Upon returning to Michigan, I decided to see if we could use monoclonal antibodies to find out something about positional memory in limbs, and hired Jean, who had a Master's degree in immunochemistry, to work in my lab. We had an NIH grant to fund this research, which proved in most respects to be quite unproductive, but a serendipitous finding probably gave the NIH its money's worth anyway. For a positive control, we used one of our antibodies, which brightly stained the quail cells that we were working with. It was not until well into our project that we were also testing our antibodies on chick wing buds and found that our positive control wasn't working on them. It soon dawned on us that this antibody (QCPN) stained all quail cells, but not chick cells. We then let some colleagues who were doing quail/chick grafts in neural crest research use the antibody, and it soon became apparent that this antibody was a perfect marker for grafted quail cells. Its use supplanted the more cumbersome Feulgen staining that was standard before that.

In 1988, I was named Chairman of the Department of Anatomy and Cell Biology at the University of Michigan, and at that time decided to close down my limb lab, which was housed in the Department of Biology, and concentrate on research on mammalian muscle regeneration. At this time, my long-time colleague, physiologist John Faulkner, and I had gotten interested in the biology of aging muscle. Muscle in old animals regenerates much more poorly than muscle in young individuals. We devised a cross-age transplantation model, in which entire muscles from old inbred rats were grafted into young rats, and muscles from young rats were grafted in to old animals. The purpose was to see if the poor regeneration was an intrinsic property of the muscle or if it was a result of the old tissue environment surrounding the muscle. It turned out that old muscle grafted into young hosts regenerated as well as young muscles, and young muscles grafted into old rats regenerated no better than old muscles, thus showing that the environment, rather than intrinsic properties, is an important determinant of the success of regeneration. During the last 10 years, much of my research was directed toward understanding the tissue biology of long-term denervated and very old muscle. There are great similarities in both, and the overall tissue environment is very complex, with degeneration, atrophy and regeneration all occurring simultaneously.

During the 1990's, I was very active in AAA affairs and was elected to be the first two-year president of the Association. During this time, I had the great fortune to interview Andrea Pendleton for the position of Executive Director of the AAA. Fortunately, she accepted, and the rest is history, and a happy one for the AAA.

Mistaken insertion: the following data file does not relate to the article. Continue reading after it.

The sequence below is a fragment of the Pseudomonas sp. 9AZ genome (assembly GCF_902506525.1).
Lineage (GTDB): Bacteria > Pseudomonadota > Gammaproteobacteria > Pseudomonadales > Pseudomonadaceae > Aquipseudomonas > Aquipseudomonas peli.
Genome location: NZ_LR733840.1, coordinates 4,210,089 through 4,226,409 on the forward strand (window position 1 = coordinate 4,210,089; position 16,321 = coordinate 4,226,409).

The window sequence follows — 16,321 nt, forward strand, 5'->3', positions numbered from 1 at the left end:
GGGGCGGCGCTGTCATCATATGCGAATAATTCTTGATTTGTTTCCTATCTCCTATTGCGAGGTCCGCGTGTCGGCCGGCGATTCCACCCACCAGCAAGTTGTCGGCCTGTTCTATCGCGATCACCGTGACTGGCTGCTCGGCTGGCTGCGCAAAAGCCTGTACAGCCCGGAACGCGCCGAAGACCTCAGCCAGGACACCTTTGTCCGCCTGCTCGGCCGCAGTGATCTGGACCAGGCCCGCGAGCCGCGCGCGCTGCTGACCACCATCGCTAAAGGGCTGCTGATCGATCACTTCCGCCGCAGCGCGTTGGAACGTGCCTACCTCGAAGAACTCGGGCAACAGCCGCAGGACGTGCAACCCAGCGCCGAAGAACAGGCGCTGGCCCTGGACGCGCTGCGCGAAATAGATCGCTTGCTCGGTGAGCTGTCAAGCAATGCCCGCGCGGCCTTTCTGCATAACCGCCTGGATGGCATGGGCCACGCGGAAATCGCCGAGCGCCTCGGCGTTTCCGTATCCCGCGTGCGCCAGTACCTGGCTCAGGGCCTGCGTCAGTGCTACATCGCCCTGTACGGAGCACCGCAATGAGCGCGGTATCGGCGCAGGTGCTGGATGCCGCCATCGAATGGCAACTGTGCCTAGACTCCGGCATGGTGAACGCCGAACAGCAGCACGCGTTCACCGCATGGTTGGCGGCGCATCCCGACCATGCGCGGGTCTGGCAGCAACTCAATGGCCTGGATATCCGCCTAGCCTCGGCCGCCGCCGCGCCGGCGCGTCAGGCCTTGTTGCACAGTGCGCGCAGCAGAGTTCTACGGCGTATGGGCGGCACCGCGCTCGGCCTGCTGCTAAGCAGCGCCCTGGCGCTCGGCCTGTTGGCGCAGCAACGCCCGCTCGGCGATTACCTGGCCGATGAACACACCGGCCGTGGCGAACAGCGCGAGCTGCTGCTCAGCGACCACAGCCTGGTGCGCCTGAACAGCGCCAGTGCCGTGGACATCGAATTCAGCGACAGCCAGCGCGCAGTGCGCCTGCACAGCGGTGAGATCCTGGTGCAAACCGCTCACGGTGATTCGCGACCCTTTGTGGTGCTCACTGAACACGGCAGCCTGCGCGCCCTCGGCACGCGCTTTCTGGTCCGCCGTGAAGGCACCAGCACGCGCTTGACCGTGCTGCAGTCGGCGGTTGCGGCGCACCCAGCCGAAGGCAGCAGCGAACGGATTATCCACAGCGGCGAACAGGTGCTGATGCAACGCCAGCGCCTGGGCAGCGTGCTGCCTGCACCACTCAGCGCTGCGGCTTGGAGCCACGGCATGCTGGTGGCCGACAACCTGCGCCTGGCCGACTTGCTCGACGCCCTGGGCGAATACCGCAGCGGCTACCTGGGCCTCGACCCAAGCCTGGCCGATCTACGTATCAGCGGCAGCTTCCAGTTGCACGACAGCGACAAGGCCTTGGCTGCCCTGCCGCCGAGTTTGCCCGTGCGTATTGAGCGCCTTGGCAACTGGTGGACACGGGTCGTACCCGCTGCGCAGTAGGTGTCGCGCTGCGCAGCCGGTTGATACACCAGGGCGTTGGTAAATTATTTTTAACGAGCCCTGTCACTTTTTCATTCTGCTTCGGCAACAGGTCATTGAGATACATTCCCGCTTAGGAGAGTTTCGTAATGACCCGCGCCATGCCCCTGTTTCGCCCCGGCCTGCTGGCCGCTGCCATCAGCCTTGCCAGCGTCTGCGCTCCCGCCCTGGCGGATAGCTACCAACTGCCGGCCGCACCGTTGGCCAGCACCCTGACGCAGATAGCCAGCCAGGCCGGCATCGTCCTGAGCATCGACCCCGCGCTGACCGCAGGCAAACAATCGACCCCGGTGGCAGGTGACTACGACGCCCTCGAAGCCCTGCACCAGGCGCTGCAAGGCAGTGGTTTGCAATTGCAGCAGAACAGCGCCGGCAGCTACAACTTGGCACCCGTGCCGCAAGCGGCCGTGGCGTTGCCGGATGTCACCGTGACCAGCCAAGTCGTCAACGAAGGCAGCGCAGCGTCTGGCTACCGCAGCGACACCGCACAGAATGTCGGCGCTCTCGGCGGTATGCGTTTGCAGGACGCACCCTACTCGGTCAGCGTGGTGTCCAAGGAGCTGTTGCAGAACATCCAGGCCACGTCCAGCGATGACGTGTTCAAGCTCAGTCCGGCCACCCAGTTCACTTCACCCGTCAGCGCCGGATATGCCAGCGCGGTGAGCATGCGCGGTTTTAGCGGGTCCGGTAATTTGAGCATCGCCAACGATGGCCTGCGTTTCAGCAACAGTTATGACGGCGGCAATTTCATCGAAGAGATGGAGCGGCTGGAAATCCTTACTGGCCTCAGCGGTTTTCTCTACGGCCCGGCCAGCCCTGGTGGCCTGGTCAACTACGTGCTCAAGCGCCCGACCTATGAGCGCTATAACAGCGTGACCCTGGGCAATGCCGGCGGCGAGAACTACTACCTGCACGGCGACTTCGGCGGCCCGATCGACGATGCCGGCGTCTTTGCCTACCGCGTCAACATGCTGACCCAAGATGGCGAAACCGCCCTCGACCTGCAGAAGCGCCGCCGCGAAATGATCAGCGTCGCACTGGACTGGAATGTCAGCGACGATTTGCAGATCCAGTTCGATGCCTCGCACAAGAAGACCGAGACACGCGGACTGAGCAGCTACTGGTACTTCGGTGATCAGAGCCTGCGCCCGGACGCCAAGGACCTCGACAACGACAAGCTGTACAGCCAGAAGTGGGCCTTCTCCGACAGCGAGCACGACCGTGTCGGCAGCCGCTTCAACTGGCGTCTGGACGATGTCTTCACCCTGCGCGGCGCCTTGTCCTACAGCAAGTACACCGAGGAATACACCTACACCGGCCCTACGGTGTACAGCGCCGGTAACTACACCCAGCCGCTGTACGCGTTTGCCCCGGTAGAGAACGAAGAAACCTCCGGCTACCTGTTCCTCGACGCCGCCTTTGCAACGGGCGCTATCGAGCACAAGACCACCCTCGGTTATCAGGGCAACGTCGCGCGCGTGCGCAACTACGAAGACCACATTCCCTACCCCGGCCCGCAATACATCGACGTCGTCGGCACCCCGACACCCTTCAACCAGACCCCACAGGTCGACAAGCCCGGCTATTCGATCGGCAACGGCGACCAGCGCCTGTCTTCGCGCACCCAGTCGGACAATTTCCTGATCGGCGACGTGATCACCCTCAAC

In 1990, I was on the Executive Committee of the Medical School, and after one meeting, the Dean asked me if I would be willing to go to a meeting held at the Fetzer Institute in Kalamazoo, because they were holding an international meeting and needed someone who could speak with Russian scientists. That began a 20-year association with Fetzer. During the 1990's, I was on and then chaired their Committee on Bioelectricity and Biodynamics, and since 2000, I have been on their Board of Trustees, a job that presently takes about 90 days per year.

In 1999-2000, Jean and I spent our last sabbatical working on isolated long-term denervated muscle fibers in the laboratory of Dr. Ian McLennan at the University of Otago in New Zealand. We had a wonderful time there and spent every weekend exploring the South Island, with which we both fell in love. By then I had stepped down as Chairman of the Anatomy Department and was planning to spend the last several years before retirement concentrating on research. However, a few weeks before returning, I was asked if I would be willing to consider acting as Director of the Institute of Gerontology at the University of Michigan and reluctantly agreed. It turned out to be a fascinating period, and I thoroughly enjoyed directing a research institute, which is a much more free-wheeling exercise than running an academic department. During that time, I was shutting down my lab in Anatomy, but directed a large multidisciplinary study on exercise effects on aging human muscle.

I'm not quite sure when I officially retired from the University of Michigan, but in the couple of years after that, I wrote books on regeneration and lake biology and the fourth edition of my medical embryology book, as well as the yet unpublished manuscript of a popular book on regenerative biology and medicine.

After almost 45 years in Ann Arbor, Jean and I moved back to Minnesota, where we now spend summers at our lake cabin and winters in the Twin Cities. I have returned to my first professional love and am now a fish biologist again. I'm now finishing the second year of a fascinating 10-year study on the growth of northern pike in a pristine northern Minnesota lake. Part of the field "duties" is to spend two days a week fishing for pike and tagging, measuring and taking scale samples from all pike caught. To date, we have tagged about 1,400 pike. The down side is aging fish scales, using a microfiche reader, during the winter. I'm also in the middle of a two-year stint as president of our lake association, which amazingly has taken up more time than being president of the AAA. When not doing these things, Jean and I are spending as much time as we can travelling to various parts of the world and are enjoying every moment of retirement.